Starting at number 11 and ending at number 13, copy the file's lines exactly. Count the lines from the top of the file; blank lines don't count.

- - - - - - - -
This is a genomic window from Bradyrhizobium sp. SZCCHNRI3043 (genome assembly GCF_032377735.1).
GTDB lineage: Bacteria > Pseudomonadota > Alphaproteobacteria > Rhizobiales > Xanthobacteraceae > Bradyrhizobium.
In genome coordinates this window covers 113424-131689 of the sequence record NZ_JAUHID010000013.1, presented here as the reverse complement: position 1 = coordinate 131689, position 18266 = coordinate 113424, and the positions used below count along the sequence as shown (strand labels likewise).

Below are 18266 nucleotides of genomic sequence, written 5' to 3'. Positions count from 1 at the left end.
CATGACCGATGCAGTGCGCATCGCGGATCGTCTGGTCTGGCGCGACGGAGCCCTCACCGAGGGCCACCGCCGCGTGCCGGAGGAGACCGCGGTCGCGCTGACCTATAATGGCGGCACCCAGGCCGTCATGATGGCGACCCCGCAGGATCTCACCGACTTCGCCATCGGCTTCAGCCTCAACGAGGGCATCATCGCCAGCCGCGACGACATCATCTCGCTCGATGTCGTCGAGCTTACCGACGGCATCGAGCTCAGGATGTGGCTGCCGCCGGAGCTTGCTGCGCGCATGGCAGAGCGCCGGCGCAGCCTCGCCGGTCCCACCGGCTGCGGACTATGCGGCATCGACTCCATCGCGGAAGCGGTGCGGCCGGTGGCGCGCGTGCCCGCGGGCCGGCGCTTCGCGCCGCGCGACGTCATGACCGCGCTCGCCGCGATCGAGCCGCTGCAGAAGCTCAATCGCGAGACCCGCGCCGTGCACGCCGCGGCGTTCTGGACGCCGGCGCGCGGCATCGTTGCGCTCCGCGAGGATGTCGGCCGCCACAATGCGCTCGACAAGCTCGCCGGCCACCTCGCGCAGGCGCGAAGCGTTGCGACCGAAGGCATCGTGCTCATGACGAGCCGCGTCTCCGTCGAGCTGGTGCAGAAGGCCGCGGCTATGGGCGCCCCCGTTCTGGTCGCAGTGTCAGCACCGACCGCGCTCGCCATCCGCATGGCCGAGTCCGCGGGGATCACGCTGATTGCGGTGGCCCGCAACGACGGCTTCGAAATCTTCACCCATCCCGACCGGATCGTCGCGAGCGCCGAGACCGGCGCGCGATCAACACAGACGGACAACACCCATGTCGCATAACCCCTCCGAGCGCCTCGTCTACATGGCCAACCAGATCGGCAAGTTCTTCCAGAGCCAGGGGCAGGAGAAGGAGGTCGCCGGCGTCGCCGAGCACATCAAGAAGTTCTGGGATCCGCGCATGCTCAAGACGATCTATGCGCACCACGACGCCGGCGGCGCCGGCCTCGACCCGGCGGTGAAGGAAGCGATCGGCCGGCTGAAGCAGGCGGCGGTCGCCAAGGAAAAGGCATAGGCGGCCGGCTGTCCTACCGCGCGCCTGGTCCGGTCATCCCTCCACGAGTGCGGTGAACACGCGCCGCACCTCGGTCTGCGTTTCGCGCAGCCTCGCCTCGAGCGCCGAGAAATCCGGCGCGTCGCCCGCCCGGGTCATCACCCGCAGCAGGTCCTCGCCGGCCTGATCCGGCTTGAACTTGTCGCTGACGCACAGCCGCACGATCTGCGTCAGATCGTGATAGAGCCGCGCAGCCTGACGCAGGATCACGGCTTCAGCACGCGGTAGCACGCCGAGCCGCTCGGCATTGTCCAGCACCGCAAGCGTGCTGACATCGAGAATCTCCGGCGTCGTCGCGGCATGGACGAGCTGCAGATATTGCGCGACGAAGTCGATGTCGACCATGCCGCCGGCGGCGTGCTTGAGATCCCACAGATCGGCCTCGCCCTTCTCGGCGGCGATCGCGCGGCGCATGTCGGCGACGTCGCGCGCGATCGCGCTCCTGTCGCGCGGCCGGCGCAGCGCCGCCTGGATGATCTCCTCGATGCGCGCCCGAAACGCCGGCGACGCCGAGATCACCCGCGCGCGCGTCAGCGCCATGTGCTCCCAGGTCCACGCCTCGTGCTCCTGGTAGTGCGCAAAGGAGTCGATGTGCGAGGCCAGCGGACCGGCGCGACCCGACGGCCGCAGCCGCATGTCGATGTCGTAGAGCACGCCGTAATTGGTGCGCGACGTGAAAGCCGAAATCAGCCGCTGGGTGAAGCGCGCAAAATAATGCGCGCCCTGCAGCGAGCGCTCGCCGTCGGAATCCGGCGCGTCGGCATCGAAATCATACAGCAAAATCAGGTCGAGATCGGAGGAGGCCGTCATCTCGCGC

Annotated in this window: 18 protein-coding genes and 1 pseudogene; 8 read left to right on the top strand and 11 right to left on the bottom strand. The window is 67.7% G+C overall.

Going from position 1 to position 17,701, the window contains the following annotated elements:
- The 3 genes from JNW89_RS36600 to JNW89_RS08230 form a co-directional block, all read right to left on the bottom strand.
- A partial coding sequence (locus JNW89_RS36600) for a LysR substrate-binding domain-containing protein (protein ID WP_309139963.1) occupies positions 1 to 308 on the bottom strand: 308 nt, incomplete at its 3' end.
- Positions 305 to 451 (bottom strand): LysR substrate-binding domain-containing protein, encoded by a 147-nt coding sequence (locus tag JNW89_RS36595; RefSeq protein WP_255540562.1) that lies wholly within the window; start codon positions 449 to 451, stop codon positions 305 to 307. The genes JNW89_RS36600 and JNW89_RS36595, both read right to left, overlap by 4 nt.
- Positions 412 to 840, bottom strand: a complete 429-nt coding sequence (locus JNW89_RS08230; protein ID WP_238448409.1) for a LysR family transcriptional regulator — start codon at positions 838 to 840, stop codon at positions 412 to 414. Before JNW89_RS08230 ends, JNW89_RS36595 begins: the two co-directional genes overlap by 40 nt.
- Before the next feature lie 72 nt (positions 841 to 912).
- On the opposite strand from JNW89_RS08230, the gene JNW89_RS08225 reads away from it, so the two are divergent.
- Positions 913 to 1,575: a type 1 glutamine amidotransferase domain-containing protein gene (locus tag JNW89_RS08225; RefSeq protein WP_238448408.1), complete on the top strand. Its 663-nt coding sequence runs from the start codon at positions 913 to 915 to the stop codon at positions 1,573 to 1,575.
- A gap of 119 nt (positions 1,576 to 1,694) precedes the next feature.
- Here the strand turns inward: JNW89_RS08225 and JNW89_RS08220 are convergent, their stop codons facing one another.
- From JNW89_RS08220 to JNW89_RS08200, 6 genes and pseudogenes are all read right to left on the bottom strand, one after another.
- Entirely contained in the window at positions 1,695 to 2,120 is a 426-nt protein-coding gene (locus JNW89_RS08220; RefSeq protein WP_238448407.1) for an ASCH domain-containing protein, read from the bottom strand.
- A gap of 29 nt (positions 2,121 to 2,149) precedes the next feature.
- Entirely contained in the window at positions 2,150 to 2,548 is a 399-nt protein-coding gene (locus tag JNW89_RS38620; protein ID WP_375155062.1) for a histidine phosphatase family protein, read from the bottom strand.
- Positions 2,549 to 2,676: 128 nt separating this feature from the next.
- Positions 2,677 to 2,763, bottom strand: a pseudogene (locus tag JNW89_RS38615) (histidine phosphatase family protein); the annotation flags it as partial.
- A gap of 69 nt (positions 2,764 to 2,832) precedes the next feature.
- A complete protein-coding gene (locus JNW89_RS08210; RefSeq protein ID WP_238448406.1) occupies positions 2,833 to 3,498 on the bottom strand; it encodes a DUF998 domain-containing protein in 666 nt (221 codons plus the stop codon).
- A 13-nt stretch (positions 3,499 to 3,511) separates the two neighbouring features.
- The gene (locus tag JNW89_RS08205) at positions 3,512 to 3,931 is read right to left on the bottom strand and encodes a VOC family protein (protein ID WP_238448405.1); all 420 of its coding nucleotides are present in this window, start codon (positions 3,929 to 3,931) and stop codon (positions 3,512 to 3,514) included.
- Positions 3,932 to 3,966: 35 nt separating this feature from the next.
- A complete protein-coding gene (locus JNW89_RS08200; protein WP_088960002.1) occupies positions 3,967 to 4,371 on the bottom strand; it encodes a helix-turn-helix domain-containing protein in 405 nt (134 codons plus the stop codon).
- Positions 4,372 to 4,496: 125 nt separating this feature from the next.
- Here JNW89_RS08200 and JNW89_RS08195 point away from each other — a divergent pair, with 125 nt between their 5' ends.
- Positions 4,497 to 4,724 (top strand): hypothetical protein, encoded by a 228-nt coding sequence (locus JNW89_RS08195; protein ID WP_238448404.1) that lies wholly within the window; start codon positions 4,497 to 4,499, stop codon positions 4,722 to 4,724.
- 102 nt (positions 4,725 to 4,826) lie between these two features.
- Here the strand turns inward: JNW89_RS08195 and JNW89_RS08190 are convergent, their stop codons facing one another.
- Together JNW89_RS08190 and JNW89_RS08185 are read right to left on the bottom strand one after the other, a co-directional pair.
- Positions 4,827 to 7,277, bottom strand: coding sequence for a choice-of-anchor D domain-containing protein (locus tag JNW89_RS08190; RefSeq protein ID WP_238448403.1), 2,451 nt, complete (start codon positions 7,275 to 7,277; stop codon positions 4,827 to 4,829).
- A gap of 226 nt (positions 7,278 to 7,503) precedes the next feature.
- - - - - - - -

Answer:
- Positions 412 to 840, bottom strand: a complete 429-nt coding sequence (locus JNW89_RS08230; protein ID WP_238448409.1) for a LysR family transcriptional regulator — start codon at positions 838 to 840, stop codon at positions 412 to 414. Before JNW89_RS08230 ends, JNW89_RS36595 begins: the two co-directional genes overlap by 40 nt.
- Before the next feature lie 72 nt (positions 841 to 912).
- On the opposite strand from JNW89_RS08230, the gene JNW89_RS08225 reads away from it, so the two are divergent.